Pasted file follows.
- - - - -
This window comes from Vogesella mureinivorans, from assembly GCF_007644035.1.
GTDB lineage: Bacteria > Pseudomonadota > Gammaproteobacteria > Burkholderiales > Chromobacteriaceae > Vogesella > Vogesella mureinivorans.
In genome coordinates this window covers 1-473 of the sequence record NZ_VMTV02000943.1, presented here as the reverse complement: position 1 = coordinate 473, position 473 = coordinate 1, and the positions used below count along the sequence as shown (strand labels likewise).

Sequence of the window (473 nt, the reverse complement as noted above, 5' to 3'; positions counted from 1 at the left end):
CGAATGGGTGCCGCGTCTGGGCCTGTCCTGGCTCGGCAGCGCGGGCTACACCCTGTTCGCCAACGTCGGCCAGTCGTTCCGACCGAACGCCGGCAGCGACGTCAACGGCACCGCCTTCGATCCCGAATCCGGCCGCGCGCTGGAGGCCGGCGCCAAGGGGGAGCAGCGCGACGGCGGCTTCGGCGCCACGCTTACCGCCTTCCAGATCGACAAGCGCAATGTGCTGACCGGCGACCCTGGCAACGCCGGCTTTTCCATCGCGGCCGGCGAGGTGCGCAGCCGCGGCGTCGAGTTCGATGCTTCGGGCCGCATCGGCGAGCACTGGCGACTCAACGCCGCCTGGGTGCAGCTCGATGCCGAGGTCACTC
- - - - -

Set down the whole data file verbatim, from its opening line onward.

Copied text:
This window comes from Vogesella mureinivorans, from assembly GCF_007644035.1.
GTDB lineage: Bacteria > Pseudomonadota > Gammaproteobacteria > Burkholderiales > Chromobacteriaceae > Vogesella > Vogesella mureinivorans.
In genome coordinates this window covers 1-473 of the sequence record NZ_VMTV02000943.1, presented here as the reverse complement: position 1 = coordinate 473, position 473 = coordinate 1, and the positions used below count along the sequence as shown (strand labels likewise).

Sequence of the window (473 nt, the reverse complement as noted above, 5' to 3'; positions counted from 1 at the left end):
CGAATGGGTGCCGCGTCTGGGCCTGTCCTGGCTCGGCAGCGCGGGCTACACCCTGTTCGCCAACGTCGGCCAGTCGTTCCGACCGAACGCCGGCAGCGACGTCAACGGCACCGCCTTCGATCCCGAATCCGGCCGCGCGCTGGAGGCCGGCGCCAAGGGGGAGCAGCGCGACGGCGGCTTCGGCGCCACGCTTACCGCCTTCCAGATCGACAAGCGCAATGTGCTGACCGGCGACCCTGGCAACGCCGGCTTTTCCATCGCGGCCGGCGAGGTGCGCAGCCGCGGCGTCGAGTTCGATGCTTCGGGCCGCATCGGCGAGCACTGGCGACTCAACGCCGCCTGGGTGCAGCTCGATGCCGAGGTCACTC